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THE VICKSBURG CAMPAIGN Edit

Vicksburg was one of the 2 most important strategic points of the confederacy (the other being the rail center of Chattanooga). It was a strong supply line from the west due to the train station. The union taking this important piece of land and controlling the largest river in Mississippi would enable an attack to the west that would cut the confederation in half.


Confederate cavalry destroyed Grants supply depot at Holly Springs. 50 miles of railroad the union needed to resupply were also destroyed.


After reaching Vicksburg from the west, Grant discovered he could not just march in. There was a barrier of swampy land surrounding the area, worsened by a rainy winter. It could however be reached by the east, through enemy territory.


Hundreds of soldiers were dying of swamp borne illnesses.


Most other river cities to the north were already taken, but Grant needed ships to the south and had to find a way to bypass the batteries by Vicksburg.


First they tried making canals, but they turned out too shallow. Then they sent a corps to try and open a passage but that was abandoned in favor of the third plan which was more promising, 400 river miles north in the Yazoo Delta.


They cut through a levee to enter Tallahatchie River, but were driven away by a Confederate base.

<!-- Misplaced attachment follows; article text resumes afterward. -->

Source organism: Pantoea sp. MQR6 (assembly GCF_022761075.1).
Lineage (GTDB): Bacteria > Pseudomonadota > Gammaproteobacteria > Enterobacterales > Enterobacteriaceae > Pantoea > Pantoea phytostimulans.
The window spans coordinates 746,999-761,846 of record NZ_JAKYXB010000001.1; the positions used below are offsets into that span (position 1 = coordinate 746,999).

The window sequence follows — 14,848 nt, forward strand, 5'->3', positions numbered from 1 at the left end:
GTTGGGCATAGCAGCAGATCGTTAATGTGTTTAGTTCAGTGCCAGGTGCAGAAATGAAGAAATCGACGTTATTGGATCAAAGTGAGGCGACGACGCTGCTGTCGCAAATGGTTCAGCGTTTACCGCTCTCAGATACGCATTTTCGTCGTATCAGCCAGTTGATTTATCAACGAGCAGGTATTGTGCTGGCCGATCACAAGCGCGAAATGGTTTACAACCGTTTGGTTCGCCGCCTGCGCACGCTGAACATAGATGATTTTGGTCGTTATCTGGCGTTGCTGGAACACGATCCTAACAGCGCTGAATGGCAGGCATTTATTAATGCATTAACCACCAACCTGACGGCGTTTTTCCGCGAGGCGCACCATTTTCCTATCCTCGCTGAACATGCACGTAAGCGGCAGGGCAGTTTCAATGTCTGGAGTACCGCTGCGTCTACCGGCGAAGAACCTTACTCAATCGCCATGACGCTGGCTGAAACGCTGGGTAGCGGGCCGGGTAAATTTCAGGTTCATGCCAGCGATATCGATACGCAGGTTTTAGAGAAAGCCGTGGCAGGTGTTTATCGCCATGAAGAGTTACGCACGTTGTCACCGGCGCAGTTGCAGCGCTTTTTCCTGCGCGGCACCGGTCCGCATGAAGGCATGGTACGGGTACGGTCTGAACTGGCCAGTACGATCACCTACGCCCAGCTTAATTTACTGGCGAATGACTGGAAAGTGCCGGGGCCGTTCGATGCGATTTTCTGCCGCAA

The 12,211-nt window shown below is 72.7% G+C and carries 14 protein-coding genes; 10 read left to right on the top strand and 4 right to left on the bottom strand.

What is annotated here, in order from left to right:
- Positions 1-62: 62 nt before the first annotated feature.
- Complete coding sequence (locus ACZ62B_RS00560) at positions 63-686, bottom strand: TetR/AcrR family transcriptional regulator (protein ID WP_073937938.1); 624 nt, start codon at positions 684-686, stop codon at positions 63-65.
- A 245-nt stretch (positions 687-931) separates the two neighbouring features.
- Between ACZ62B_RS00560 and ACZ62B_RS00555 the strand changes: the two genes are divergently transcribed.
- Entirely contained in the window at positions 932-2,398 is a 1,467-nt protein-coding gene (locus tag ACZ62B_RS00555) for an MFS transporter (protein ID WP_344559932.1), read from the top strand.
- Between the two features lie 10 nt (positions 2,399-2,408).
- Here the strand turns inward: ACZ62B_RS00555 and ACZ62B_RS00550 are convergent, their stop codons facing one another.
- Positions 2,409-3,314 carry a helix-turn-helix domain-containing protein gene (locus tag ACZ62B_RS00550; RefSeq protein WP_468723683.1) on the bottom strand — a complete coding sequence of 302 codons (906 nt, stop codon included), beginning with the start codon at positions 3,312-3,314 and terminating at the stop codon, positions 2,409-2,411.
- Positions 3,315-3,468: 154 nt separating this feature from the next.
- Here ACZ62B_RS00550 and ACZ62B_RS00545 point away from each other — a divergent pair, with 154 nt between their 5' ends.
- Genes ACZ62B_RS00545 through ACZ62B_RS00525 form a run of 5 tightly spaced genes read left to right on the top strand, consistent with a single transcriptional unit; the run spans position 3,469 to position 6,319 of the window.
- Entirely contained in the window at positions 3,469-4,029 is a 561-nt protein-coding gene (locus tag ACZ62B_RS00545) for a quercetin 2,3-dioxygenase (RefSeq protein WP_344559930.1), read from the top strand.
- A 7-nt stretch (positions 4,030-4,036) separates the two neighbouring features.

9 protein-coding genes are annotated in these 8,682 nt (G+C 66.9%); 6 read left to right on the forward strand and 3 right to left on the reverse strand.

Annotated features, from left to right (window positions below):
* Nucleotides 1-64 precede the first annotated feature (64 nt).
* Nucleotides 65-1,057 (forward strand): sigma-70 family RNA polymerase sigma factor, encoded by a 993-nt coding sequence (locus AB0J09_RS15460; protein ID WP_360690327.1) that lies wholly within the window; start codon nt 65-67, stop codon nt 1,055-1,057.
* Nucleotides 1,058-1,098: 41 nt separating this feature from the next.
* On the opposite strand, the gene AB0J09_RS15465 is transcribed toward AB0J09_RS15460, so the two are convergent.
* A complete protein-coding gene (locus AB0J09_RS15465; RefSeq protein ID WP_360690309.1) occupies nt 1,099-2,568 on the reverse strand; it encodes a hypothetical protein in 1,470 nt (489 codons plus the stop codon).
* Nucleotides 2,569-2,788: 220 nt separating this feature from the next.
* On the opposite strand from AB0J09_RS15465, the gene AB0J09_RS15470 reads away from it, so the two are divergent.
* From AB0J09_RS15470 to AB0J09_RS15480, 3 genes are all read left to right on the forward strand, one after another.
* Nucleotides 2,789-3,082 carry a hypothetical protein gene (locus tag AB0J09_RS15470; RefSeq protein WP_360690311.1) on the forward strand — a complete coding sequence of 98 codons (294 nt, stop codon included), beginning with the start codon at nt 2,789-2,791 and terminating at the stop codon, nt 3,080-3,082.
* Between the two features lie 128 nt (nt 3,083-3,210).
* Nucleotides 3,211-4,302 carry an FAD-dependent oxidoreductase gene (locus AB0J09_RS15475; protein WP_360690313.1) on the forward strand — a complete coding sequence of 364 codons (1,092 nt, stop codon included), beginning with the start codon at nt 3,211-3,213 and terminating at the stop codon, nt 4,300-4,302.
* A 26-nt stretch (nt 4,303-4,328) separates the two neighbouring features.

At Spring, Grant tried a final experiment to move through a tangled system of rivers and backwater called Steele’s Bayou. During that operation many ships were slowed by trees and attacked from the shore by rebel infantry. The ships eventually had to be rescued and backtrack through it all again.


Grants final plan during the summer. The ground had tried enough to allow his army to march south on the Louisiana side of the river. Once troops were south of Vicksburg, the troops were to be ferried across by Admiral David Dixon Porter’s fleets, who still needed to make it through the batteries.


2 diversionary operations went into play to disguise his troops movement. One attacking Haines’s Bluff, the other a cavalry raid south through Mississippi. These operations began after the objections of the entire staff.


Running the batteries began just before midnight, April 26, 1863. The ships were snuck down, but were spotted from the shore and attacked. The fleet then rushed through, with the loss of only one ship and a few barges. A few days later more Union ships made it through.


The diversions were also working, confusing the Confederate generals and causing them to put more effort into rounding up the other two battles. The cavalry raid took many supplies and kills while only taking 24 casualties of their own, all while riding 600 miles of enemy territory.


May 1st, Grants troops were now ferried across the Mississippi. Grants first went south to join General Nathaniel Banks in attacking Port Hudson. Grant learned that Nathaniel was currently busy with an elaborate and ill-fated Red River Campaign.


Grant then began a historic and bold move to cut off supply and communication lines to Jackson, discouraging enemy reinforcements from the east. He would then march east and take Vicksburg from the dry side, without enemy support behind him.


Vicksburg were distracted by Sherman while Jackson was attacked, stopping reinforcements.


Troops then marched with only the supplies they could carry, and would forage other supplies they needed from the countryside.